The Shortcomings Of Wireless Scanning

I’m probably going to really stir the pot with this and my coming posts, but I think this is an important subject to discuss.  I don’t have all the answers on this topic, but I know that the current approaches I see out there are just not providing the level of security that I think is needed.  So, to paraphrase Bette Davis from ‘All About Eve’, “Fasten your seat belts. It’s going to be a bumpy post.”

PCI DSS requirement 11.1 states:

“Test for the presence of wireless access points by using a wireless analyzer at least quarterly or deploying a wireless IDS/IPS to identify all wireless devices in use.”

The requirement gives you two options, you use some sort of wireless analyzer or you implement a wireless IDS/IPS solution.  Of course, there is also the third option of meeting this requirement with a compensating control.  In this post, I will discuss the shortcomings of the wireless analyzer approach.

A lot of my clients taking the wireless analyzer approach are typically having someone (usually an internal auditor or IT support person) go out to as many of their facilities as possible and use a notebook computer, a wireless network card or the notebook’s built-in wireless adapter and a shareware tool like NetStumbler or Kismet.  This person then walks the interior of the facility and the exterior perimeter of the facility using the tool to record what wireless is discovered, saving the results to a file.  A pretty straight forward process – quick, easy, done.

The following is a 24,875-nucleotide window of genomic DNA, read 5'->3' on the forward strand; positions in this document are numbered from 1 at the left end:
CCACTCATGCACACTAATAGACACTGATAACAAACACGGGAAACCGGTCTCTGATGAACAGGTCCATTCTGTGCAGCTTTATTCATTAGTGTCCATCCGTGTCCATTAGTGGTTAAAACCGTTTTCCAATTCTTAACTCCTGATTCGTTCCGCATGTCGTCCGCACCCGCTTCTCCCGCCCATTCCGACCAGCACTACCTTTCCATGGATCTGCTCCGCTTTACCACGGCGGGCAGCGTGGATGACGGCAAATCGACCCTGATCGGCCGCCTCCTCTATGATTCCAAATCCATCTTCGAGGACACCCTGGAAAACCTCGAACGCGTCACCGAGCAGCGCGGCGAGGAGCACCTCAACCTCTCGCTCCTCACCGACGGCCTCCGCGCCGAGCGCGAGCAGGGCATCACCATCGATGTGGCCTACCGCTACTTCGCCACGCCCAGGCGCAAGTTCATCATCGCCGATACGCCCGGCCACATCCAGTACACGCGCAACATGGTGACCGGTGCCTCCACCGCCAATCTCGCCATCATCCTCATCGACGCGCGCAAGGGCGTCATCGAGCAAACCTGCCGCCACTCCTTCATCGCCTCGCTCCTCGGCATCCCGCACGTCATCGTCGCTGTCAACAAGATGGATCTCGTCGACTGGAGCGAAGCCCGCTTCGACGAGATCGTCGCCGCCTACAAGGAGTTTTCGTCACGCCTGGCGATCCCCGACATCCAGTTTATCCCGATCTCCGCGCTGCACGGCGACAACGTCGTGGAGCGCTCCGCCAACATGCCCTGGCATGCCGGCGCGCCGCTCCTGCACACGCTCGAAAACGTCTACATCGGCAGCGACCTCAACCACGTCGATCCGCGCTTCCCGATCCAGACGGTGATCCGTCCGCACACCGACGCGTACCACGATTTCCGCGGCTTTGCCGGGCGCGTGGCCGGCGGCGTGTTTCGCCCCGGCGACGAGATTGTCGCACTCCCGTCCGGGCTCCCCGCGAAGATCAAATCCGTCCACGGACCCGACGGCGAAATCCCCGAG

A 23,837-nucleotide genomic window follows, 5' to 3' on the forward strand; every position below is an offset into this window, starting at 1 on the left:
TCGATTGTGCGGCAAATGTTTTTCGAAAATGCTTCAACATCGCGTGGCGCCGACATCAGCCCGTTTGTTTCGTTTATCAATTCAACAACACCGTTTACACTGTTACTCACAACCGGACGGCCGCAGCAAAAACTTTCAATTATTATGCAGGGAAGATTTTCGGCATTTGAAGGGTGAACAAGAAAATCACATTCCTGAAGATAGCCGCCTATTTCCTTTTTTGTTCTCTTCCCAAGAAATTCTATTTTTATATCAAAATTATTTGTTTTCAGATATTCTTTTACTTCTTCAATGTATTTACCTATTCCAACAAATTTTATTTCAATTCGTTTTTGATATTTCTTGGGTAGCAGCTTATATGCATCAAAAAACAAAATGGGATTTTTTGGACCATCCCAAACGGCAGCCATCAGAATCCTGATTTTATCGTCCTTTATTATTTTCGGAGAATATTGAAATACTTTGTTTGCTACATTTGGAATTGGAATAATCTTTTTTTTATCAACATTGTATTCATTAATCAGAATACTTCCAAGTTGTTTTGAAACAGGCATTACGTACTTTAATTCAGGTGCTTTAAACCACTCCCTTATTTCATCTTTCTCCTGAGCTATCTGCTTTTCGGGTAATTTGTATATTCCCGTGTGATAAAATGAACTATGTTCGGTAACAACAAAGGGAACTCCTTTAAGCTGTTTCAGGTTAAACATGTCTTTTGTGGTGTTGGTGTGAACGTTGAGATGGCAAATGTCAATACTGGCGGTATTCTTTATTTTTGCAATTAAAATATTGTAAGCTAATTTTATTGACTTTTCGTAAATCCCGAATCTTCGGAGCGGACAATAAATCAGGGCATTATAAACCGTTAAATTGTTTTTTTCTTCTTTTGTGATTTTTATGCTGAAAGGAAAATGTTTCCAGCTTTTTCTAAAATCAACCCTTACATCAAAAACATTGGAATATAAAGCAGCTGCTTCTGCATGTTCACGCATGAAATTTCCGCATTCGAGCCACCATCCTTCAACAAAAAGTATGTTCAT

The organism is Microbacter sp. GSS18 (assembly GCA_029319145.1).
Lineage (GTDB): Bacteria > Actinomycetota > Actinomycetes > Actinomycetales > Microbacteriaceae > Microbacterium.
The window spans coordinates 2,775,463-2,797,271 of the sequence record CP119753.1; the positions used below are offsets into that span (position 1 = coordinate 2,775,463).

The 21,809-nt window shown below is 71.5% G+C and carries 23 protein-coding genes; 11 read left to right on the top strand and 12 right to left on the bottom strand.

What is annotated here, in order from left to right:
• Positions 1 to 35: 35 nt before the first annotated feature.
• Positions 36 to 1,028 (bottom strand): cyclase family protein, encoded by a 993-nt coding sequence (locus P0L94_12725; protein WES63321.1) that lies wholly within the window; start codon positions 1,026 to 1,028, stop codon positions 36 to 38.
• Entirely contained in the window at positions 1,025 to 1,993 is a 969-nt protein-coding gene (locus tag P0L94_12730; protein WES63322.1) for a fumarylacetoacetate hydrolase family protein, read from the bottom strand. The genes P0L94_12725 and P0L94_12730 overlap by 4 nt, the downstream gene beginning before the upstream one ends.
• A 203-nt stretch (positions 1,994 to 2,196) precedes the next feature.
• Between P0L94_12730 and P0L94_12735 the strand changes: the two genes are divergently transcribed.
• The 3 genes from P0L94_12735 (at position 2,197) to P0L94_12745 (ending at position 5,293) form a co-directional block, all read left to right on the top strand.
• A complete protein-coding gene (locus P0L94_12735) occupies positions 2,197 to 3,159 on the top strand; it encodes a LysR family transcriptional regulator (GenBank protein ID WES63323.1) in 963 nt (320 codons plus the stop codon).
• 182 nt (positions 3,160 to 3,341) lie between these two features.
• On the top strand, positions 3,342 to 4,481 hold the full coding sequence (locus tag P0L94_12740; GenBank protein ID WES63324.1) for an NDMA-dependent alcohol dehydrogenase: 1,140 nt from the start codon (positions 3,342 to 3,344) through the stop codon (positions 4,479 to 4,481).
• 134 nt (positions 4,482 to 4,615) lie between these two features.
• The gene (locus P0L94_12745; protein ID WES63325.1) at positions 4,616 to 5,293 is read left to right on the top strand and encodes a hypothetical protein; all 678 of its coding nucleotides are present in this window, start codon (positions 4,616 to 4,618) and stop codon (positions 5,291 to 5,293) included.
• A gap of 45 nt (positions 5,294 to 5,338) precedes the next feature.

While this process meets the PCI compliance requirements, it certainly does not ensure security or that there are not unauthorized wireless devices on the network.  This is because in most instances the results are not analyzed to ensure that only authorized wireless was discovered.  However, even if an organization were to analyze the results produced from NetStumbler or Kismet, they would be hard pressed to draw any conclusions from those results since you really have to analyze them in real-time, not after the fact.

Besides the fact that results are not analyzed, I seriously doubt most of my clients have the technical expertise to even conduct an informed analysis of a wireless scanner like NetStumber or Kismet.  And, to add insult to injury, the test for 11.1.a states, “Verify that a wireless analyzer is used at least quarterly …”  No where does the PCI DSS state that you must analyze the results of the analyzer, you just need to use a wireless analyzer quarterly.  The end result is that most people, even those in the information security profession, and the organization’s management believe that this is sufficient to ensure the security of their networks.  In my opinion, this is a VERY false sense of security.

So, what do I see as the shortcomings of just scanning with a notebook, NetStumbler/Kismet, etc.?